We embrace you.
G. S. Maurice Saturday evening.
Here I am back again in my nest, and almost cured from a bad fever which attacked me in Paris, the day before my departure.
Really your old troubadour has had ridiculous health for six months. March and April have been such stupid months for him. It makes no difference, however, for he is recovering again, and is seeing once more the trees and the grass grow, it is always the same thing and that is why it is beautiful and good. Maurice has been touched by the friendship that you have shown him; you have seduced and ravished him, and he is not demonstrative.
He and his wife,—who is not at all an ordinary woman,—desire absolutely that you come to our house this year, I am charged to tell you so very seriously and persistently if need be And is that hateful grip gone? Maurice wanted to go to get news of you; but on seeing me so prostrated by the fever, he thought of nothing except packing me up and bringing me here like a parcel. I did nothing except sleep from Paris to Nohant and I was revived on receiving the kisses of Aurore who knows now how to give great kisses, laughing wildly all the while; she finds that very funny.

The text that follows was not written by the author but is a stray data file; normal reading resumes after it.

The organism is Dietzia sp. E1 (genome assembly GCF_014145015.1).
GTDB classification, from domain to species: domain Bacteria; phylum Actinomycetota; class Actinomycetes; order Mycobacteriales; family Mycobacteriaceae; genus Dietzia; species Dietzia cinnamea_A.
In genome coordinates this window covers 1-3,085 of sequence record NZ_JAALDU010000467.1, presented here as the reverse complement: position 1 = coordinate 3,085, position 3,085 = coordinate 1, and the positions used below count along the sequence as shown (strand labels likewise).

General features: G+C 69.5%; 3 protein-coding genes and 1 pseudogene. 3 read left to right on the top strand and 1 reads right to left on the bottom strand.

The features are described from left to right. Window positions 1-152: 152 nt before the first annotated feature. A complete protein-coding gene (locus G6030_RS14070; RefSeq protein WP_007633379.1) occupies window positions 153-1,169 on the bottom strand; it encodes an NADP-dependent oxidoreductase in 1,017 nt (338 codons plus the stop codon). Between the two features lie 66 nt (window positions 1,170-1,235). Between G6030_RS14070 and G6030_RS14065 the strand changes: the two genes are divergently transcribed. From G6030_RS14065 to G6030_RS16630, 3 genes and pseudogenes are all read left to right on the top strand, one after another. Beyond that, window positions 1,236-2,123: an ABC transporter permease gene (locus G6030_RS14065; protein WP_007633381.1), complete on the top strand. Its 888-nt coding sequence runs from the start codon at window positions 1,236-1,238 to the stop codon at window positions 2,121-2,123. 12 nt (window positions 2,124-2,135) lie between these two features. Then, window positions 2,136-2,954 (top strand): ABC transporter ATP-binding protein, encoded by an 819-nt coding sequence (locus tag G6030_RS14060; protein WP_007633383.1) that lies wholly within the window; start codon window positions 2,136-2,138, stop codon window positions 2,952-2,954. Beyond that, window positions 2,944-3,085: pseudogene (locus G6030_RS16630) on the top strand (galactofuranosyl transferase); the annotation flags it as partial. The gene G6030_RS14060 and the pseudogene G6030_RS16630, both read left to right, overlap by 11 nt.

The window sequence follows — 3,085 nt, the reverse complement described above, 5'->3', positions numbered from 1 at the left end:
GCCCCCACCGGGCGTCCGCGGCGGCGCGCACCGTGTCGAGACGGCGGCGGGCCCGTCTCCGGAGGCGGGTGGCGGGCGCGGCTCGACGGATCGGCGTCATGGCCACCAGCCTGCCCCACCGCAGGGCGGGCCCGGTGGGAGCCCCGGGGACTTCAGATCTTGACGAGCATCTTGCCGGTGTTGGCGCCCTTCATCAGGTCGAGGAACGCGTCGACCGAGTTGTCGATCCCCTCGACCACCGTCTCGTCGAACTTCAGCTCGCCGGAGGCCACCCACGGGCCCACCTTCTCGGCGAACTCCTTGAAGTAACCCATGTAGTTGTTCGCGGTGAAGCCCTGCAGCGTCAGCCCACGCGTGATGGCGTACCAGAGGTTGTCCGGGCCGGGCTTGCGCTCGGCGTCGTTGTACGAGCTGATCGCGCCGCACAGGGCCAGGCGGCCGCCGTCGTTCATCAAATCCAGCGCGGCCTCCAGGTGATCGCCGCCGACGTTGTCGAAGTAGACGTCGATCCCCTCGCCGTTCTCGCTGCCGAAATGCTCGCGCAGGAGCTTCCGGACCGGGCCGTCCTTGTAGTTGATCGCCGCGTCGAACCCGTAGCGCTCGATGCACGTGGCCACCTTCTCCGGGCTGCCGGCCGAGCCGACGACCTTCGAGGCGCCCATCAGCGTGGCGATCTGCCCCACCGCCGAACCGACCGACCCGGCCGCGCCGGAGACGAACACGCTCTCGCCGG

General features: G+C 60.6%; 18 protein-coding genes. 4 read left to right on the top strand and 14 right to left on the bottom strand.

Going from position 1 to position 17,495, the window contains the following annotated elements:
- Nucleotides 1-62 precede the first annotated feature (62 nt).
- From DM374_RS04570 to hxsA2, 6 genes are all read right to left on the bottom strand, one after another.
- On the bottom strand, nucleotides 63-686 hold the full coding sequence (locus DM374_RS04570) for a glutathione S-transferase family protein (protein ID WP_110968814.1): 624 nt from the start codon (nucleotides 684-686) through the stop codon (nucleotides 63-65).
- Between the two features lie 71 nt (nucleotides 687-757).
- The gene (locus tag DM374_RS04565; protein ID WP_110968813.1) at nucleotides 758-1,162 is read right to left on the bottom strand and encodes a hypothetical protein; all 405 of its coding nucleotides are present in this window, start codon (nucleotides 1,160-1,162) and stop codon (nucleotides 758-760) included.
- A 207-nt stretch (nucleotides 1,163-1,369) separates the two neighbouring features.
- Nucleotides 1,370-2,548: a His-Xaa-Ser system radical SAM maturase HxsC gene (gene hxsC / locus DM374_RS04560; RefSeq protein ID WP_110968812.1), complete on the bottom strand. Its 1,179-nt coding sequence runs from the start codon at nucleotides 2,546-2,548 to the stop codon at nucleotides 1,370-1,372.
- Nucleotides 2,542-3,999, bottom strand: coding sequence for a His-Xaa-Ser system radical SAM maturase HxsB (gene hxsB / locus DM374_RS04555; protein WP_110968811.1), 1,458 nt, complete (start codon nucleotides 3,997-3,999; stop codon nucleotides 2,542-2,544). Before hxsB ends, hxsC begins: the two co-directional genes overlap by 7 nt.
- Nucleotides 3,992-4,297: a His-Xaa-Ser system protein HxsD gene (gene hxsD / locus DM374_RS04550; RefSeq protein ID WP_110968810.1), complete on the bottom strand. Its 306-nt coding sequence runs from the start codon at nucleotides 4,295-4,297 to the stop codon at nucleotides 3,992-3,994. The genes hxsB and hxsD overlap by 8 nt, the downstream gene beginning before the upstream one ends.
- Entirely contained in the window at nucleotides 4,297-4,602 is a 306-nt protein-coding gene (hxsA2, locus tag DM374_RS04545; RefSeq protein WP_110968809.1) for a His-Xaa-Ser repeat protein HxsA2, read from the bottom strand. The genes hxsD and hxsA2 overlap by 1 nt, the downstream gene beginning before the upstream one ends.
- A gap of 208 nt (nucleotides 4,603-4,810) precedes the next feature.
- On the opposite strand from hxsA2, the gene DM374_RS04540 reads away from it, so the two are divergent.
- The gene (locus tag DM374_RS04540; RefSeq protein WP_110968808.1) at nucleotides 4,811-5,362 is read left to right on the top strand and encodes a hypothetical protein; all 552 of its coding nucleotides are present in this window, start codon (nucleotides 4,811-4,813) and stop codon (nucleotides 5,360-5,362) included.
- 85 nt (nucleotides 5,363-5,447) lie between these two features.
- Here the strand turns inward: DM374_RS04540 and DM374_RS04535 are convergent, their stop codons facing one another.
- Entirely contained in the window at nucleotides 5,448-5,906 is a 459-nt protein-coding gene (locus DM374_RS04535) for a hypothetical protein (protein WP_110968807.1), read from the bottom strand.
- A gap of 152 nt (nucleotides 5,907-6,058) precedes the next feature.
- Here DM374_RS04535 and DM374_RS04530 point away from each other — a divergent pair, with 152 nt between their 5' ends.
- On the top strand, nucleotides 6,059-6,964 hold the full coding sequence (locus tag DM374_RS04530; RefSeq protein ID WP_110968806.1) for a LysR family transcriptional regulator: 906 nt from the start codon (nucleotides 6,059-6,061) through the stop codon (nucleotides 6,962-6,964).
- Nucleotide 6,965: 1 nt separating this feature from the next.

And the novel? Does it go on its way the same in Paris as in Croisset? It seems to me that everywhere you lead the same hermitlike existence. When you have the time to think of friends, remember your old comrade and send him two lines to tell him that you are well and that you don’t forget him.
I am worried at not having news from you, dear master. What has become of you? When shall I see you?
My trip to Nohant has fallen through. The reason is this: my mother had a little stroke a week ago. There is nothing left of it, but it might come on again. She is anxious for me, and I am going to hurry back to Croisset. If she is doing well towards the month of August, and I am not worried, it is not necessary to tell you that I shall rush headlong towards your home.
As regards news, Sainte-Beuve seems to me very ill, and Bouilhet has just been appointed librarian at Rouen.
Since the rumours of war have quieted down, people seem to me a little less foolish. My nausea caused by the public cowardice is decreasing.
I went twice to the Exposition; it is amazing. There are splendid and extraordinary things there. But man is made to swallow the infinite. One would have to know all sciences and all arts in order to be interested in everything that one sees on the Champ de Mars. Never mind; someone who had three entire months to himself, and went every morning to take notes, would save himself in consequence much reading and many journeys.
One feels oneself there very far from Paris, in a new and ugly world, an enormous world which is perhaps the world of the future. The first time that I lunched there, I thought all the time of America, and I wanted to speak like a negro.